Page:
Can you describe that?

The joy in playing? I guess it’s like. I don’t know, there’s something that online games miss. Table camaraderie that you can have with people. The banter and the chat and I really enjoy that. And sometimes if I bust I’m more sad about missing out on the table fun, rather than the money. It’s also kind of the thrill. It’s why everyone loves playing these kind of games. It’s the thrill and the risk. High risk, high reward. But it could go wrong. But when you get it and you win, it feels amazing.

And also I think that every time you play, you get better. Like with anything you do. Practice. And seeing your improvement is quite satisfying.

That dovetails very nicely into my next question. When you first started in your position, were you trained at all? Or was it completely learning the skills and what to do in your role completely on your own? And obviously over the years you’ve gotten better, to where you are now. But how did it all begin when you started with the company?

Oh. Fake it ‘til you make it.

Really! Ok; go on…

No, I had Hermance Blum as my direct manager. And she was amazing. She definitely helped me a lot. The great thing about Hermance is she’s very to the point. She’s very honest. There’s no beating about the bush. If she doesn’t like it, she’ll tell you. I love that because how am I’m going to know I’m doing something wrong if no one tells me? So she’ll give me direct feedback like “you’re doing amazing” or “you’re holding the microphone in the wrong hand. Hold it in this hand.”

Yeah. She really helped me a lot.  I have to place a lot of my beginnings to her. Because without Hermance, I wouldn’t be where I am now. I have a lot of love for Hermance. I think she’s amazing.

That’s great!

But definitely, at the very very start – Fake it ‘til you make it. I had no idea what I was doing. I just knew I loved doing it. And I just kind of made it up as I went along.

If you look back at those videos is it really…

I cringe. I cringe. It’s so cringy.

Well now you’re obviously a veteran. You’ve been doing it for four years, you know what you’re doing. What sort of preparation, now that you know what you’re doing, goes into making those videos. Like during the pandemic, you recorded a lot of them at home on a green screen. Obviously sometimes you’re on site, so tell us about that process from inception or idea until we see the final product.

A lot of it just comes to me. I mean, I like working under pressure, so I like leaving things to the last minute.

Ok, that works for some people.

That always sparks a really great idea. A lot of the stuff that we do, like when we were doing Europe a lot, I would work really closely with my videographer Alessio and we would bounce ideas off each other. He’s amazing. His brain just functions differently, but in the most beautiful way.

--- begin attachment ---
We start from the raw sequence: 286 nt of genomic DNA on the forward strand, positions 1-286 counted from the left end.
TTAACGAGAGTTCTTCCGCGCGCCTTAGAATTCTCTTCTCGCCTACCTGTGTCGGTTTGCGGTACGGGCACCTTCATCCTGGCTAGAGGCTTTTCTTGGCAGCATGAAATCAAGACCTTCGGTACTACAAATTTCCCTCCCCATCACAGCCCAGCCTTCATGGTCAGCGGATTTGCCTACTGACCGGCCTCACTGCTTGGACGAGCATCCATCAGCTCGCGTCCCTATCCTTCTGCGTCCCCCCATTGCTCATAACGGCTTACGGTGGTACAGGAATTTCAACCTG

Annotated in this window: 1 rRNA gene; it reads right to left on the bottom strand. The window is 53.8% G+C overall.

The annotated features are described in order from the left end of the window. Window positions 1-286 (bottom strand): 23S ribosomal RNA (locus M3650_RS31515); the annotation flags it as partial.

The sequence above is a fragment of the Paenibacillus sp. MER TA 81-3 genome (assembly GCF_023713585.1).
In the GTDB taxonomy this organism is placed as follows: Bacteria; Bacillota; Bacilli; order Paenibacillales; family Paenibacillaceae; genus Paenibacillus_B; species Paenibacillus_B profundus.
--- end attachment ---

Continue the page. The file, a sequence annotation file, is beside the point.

But to be fair to me, it wasn’t always last minute. I would research where we were going. Like, when we went to Brussels. There’s more to Belgium than just Brussels. Bruges is only an hour train journey away. There’s the film In Bruges. Let’s do something there. That’s kind of fun. Like if a player busts, like Brussels can be quite miserable in the cold. Like why don’t they take a train journey to Bruges?

Interesting. You often have a free hand to decide what you want to do?

Yeah. It would have to be approved obviously, but I filmed the crazy Halloween music video when I was Montreal. I don’t know what we were thinking. We filmed it in about two days. I came up with this strange Halloween rap myself. In about half an hour. It’s the bad beat story. And we just filmed this music video in the streets. In like some back alley in Montreal. It’s just so random. It was a very spontaneous video. It is one of my all-time favorites.

That is actually my next question. I remember you had a lot of cool videos with Adam in Sochi. Like that ice plunge in the hot water and the Halloween video. Are those your favorite ones? And what makes them your favorites?

Because they’re different. And they’re so strange that it gets people wanting to watch it because it’s not just another “boring” poker room video where you’re in the room giving an update or interviewing a player that just wants to go to sleep or doesn’t care about talking to you.

It’s getting attention on poker and making it fun and attracting a new audience who didn’t really know about poker. It’s a soft medium for people to enter in. And I don’t really think there was anything like that in the poker world before. And that’s why I think that coming from a non-poker background was good, because I could bring in this very non-poker style.

How deeply are you involved in the editing and the post-production until we see that final video?